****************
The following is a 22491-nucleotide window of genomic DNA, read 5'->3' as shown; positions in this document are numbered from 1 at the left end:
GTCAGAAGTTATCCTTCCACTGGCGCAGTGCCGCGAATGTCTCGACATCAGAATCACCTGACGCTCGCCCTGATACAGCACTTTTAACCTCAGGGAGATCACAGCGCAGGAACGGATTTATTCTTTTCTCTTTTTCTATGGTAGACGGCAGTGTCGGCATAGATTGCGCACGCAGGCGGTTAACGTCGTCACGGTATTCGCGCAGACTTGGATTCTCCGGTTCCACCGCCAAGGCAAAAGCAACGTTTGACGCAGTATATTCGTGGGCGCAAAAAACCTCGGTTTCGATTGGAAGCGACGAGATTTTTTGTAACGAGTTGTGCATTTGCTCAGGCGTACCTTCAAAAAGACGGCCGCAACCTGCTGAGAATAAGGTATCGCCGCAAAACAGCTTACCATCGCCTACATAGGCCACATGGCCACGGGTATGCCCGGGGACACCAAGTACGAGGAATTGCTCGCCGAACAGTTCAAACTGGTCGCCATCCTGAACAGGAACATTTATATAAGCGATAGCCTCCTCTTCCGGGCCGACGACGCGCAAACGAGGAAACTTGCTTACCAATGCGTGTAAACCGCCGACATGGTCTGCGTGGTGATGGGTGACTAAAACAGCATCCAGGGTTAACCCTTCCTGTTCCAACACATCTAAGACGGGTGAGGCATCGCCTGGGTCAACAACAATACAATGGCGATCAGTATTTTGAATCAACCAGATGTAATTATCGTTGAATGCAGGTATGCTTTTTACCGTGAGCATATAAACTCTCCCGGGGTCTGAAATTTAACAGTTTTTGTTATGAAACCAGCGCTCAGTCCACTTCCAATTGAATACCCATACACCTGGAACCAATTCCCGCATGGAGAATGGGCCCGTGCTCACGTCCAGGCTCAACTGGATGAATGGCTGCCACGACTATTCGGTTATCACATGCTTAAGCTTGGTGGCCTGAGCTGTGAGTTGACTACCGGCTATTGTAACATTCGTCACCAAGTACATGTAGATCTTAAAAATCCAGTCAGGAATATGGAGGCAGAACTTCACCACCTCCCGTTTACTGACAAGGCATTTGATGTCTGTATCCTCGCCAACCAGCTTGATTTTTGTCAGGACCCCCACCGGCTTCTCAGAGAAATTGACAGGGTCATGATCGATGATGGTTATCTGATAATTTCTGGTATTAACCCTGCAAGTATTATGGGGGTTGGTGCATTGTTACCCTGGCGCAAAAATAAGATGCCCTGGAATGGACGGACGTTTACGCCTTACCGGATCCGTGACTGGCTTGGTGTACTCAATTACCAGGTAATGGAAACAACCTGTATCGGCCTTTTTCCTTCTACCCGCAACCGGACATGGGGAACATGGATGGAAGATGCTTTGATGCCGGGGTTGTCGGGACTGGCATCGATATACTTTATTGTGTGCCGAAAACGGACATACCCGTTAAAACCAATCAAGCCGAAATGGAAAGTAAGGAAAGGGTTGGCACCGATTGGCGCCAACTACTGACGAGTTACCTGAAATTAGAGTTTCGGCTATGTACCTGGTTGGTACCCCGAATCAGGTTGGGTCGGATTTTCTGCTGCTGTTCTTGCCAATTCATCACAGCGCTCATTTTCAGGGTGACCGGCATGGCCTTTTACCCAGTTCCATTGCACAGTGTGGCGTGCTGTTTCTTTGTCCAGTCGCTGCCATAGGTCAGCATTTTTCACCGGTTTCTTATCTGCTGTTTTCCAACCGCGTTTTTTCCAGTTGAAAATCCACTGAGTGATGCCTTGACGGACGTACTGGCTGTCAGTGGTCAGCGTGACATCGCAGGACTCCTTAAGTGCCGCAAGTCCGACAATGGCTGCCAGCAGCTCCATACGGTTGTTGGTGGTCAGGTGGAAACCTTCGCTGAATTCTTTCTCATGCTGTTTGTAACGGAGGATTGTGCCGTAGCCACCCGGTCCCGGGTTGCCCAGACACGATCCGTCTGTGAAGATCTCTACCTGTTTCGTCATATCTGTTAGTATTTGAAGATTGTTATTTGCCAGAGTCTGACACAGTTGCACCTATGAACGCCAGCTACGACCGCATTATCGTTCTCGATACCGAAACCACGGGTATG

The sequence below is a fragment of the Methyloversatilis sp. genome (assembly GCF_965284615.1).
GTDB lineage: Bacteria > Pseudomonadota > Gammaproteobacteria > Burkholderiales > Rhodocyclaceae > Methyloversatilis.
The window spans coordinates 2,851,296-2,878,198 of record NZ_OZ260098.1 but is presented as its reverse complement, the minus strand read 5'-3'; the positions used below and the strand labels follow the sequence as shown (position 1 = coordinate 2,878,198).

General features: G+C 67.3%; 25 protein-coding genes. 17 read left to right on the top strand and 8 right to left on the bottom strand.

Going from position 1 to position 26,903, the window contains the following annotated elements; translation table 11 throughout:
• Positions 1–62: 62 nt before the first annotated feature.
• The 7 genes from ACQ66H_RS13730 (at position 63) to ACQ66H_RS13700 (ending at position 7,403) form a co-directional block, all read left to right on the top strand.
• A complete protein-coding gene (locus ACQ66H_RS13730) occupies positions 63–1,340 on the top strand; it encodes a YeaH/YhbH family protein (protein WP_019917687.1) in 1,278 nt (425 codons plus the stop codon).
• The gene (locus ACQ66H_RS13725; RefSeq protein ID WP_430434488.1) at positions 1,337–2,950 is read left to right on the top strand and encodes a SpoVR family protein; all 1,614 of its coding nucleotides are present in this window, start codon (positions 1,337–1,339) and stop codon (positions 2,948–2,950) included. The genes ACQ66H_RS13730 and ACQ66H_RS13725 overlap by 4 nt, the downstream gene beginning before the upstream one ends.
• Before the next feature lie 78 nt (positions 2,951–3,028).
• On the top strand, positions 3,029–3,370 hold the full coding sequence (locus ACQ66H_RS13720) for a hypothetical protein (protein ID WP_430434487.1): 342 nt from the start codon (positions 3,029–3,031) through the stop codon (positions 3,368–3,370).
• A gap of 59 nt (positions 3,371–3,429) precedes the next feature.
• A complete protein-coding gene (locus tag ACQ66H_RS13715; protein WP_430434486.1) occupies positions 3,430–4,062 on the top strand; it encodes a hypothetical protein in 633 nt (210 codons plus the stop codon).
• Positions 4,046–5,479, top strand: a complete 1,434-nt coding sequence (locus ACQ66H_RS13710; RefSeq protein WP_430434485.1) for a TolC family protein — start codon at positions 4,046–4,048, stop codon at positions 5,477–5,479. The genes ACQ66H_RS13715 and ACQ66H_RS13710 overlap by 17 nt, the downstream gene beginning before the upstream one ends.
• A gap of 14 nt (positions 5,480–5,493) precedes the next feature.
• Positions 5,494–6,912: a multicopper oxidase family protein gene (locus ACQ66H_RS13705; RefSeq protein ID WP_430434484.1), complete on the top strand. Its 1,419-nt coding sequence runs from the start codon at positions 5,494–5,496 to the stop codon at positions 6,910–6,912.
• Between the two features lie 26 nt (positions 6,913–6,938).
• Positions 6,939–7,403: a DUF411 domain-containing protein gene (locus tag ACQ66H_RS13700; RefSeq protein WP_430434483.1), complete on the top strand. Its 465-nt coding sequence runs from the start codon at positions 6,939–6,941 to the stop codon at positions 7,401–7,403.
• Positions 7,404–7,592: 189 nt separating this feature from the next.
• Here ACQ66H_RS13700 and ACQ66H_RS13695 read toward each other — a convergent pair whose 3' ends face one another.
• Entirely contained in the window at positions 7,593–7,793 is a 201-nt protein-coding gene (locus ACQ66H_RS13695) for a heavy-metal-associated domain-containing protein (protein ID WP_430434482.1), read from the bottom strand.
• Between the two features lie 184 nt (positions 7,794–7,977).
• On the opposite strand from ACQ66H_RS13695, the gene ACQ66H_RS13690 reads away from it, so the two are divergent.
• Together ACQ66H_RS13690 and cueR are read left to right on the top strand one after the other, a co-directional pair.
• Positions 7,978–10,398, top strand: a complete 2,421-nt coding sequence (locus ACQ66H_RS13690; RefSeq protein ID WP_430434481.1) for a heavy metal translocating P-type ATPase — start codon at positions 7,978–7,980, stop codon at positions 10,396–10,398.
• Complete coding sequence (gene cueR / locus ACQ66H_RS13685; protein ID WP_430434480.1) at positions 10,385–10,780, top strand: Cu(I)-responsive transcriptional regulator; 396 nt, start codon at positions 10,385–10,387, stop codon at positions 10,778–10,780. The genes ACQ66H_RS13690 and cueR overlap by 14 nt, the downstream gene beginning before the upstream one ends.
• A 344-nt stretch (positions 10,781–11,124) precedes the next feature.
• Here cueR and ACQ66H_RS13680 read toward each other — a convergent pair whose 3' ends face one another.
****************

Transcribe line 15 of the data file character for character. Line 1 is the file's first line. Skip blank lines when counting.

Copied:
• A complete protein-coding gene (locus tag ACQ66H_RS13715; protein WP_430434486.1) occupies positions 3,430–4,062 on the top strand; it encodes a hypothetical protein in 633 nt (210 codons plus the stop codon).